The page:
Construction jobs are rewarding, but they are also some of our nation’s most dangerous jobs. Construction workers must contend with many hazards, such as heavy machinery, scaffolding, trenches, and other occupational dangers. Exposure to the elements can lead to serious conditions such as heat stroke, dehydration, or even chronic illness.
Your employer has a duty to provide you with a safe work environment. The Occupational Health and Safety Administration sets certain minimum standards for safety in the construction industry and helps protect workers from preventable injuries. Despite this, construction accidents in Tampa can and do happen every day. If you recently incurred injury on a construction site, what are your legal options?
Filing a Workers’ Compensation Claim
Florida has a workers’ compensation program to protect employees who sustain injury on the job. This program is a no-fault system in which you can collect benefits while you’re recovering from a work-related injury. Since the system is no-fault, you won’t have to prove your employer was negligent before collecting benefits. In exchange for this, however, you forfeit your right to sue your employer for additional damages.
A workers’ compensation claim will help by paying for all your medical bills and a portion of your salary. It does not, however, compensate for intangible losses associated with your accident, such as pain and suffering.
If you’re injured on the job site, alert your supervisor as soon as possible. Your employer will have to submit a claim form to the insurance company, who will decide what your benefits are. You may have to use an in-network provider, so ask where to seek medical treatment instead of visiting your primary care physician.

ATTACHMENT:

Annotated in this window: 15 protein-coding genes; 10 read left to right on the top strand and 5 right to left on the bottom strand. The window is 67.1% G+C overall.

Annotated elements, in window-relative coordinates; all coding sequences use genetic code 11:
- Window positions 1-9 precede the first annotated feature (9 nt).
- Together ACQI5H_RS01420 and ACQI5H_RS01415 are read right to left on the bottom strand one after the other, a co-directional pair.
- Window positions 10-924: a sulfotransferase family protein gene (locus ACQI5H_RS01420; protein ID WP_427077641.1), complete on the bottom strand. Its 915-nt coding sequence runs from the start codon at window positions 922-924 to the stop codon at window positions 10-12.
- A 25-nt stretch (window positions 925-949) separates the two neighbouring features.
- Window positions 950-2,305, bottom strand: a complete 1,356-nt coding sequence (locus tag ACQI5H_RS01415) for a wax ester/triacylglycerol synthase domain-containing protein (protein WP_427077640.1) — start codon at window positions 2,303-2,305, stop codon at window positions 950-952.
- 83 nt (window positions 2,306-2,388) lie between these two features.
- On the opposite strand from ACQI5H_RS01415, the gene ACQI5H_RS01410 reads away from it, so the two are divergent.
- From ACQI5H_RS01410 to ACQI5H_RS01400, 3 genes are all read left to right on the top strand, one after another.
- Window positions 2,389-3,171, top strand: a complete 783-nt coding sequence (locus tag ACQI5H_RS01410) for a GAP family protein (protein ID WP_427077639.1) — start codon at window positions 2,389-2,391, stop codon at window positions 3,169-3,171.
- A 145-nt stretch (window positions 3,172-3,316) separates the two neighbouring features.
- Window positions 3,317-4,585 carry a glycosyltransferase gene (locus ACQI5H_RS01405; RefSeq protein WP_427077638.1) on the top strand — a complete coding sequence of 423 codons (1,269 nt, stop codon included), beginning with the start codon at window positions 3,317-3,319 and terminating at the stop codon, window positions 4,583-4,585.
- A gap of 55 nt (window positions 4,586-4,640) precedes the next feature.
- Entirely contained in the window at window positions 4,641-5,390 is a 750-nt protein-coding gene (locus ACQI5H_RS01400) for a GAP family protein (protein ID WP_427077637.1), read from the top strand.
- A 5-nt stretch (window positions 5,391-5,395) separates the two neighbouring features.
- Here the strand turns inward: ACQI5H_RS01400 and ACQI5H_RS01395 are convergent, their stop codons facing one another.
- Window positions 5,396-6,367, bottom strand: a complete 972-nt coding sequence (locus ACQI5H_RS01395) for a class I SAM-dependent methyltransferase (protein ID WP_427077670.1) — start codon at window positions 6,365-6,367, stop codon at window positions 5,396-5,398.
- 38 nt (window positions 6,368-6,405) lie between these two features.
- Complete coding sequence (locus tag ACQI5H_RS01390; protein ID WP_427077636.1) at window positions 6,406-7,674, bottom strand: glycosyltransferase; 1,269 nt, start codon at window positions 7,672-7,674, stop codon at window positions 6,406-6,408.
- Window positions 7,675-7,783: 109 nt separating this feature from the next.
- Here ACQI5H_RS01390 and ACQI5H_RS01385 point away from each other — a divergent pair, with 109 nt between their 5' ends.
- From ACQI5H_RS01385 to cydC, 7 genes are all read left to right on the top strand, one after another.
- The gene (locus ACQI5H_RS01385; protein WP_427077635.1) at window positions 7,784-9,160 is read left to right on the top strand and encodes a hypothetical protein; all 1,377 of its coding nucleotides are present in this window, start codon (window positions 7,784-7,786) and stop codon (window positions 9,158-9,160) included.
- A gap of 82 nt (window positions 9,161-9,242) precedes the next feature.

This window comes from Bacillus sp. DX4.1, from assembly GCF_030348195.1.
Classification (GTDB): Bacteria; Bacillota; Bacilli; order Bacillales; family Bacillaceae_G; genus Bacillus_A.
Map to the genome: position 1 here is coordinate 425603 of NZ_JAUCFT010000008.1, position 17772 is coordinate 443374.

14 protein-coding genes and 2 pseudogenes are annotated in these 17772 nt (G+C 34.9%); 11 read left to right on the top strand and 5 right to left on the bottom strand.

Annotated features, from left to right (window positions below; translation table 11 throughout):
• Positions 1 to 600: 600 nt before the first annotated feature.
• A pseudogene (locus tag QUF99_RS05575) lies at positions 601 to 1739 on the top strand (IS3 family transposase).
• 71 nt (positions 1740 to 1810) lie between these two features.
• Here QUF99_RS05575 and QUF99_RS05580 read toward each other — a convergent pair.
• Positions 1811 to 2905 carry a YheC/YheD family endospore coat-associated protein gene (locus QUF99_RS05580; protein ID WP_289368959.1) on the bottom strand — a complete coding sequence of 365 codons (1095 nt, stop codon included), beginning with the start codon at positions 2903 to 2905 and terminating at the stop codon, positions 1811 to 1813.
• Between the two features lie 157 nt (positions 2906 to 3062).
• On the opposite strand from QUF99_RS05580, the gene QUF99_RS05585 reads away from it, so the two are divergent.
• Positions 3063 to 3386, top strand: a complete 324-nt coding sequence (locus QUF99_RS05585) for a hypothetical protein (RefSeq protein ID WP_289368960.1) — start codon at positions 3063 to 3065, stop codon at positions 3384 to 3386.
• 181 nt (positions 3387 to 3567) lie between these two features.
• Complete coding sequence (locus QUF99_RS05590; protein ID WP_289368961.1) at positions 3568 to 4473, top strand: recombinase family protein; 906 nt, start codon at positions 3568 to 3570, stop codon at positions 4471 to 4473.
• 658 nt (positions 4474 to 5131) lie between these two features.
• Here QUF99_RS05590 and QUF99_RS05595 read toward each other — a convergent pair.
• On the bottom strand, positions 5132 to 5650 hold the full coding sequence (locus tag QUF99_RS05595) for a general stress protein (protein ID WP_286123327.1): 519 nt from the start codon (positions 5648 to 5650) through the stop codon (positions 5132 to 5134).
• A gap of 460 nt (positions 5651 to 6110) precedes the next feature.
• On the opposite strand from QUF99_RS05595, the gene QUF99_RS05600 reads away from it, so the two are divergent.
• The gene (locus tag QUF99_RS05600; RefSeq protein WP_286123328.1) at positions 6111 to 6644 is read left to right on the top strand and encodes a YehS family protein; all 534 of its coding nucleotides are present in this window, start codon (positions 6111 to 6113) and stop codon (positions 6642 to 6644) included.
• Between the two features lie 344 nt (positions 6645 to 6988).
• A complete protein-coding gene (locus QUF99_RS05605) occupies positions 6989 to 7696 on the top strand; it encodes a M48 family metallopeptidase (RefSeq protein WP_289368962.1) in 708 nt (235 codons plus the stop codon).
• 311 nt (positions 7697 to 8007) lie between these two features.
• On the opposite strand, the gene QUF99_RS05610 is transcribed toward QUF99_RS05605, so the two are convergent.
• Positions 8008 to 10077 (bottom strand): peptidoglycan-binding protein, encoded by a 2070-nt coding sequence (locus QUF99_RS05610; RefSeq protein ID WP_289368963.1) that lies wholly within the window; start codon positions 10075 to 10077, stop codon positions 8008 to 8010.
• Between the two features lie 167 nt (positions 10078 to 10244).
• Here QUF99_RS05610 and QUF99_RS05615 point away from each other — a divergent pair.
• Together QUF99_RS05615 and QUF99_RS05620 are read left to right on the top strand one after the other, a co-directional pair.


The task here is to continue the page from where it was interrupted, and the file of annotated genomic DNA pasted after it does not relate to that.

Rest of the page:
Other Options for Compensation
Unfortunately, the workers’ compensation program rarely provides enough benefits on which to live. Chances are, you’ll only receive a portion of your previous salary. For this reason, many injured construction workers look for additional avenues for legal recourse. In certain situations, you may be able to bring a separate claim against other companies to compensate for damages.
The construction industry is unique in that you often work with multiple companies at once. For example, you might be working with other contractors, subcontractors, and vendors at the same time. If an employee of another company acted negligently and that led to your injury, you may be able to pursue an additional claim. If this applies, you may have grounds for a personal injury claim. Examples of when this might apply include:
- A vendor negligently installing scaffolding
- A subcontractor digging a trench leading to hazardous waste leaks
- An onsite truck driver acting recklessly
- A roofing subcontractor negligently installing roofing material
Your Tampa Construction Accident Attorney
Construction accidents are often serious and may leave you out of work for the long term. If you’re struggling under the weight of bills and wondering how you’ll make ends meet, we can help. Contact our construction accident injury lawyers for a free initial consultation, and see how a personal injury claim can help you get back on your feet.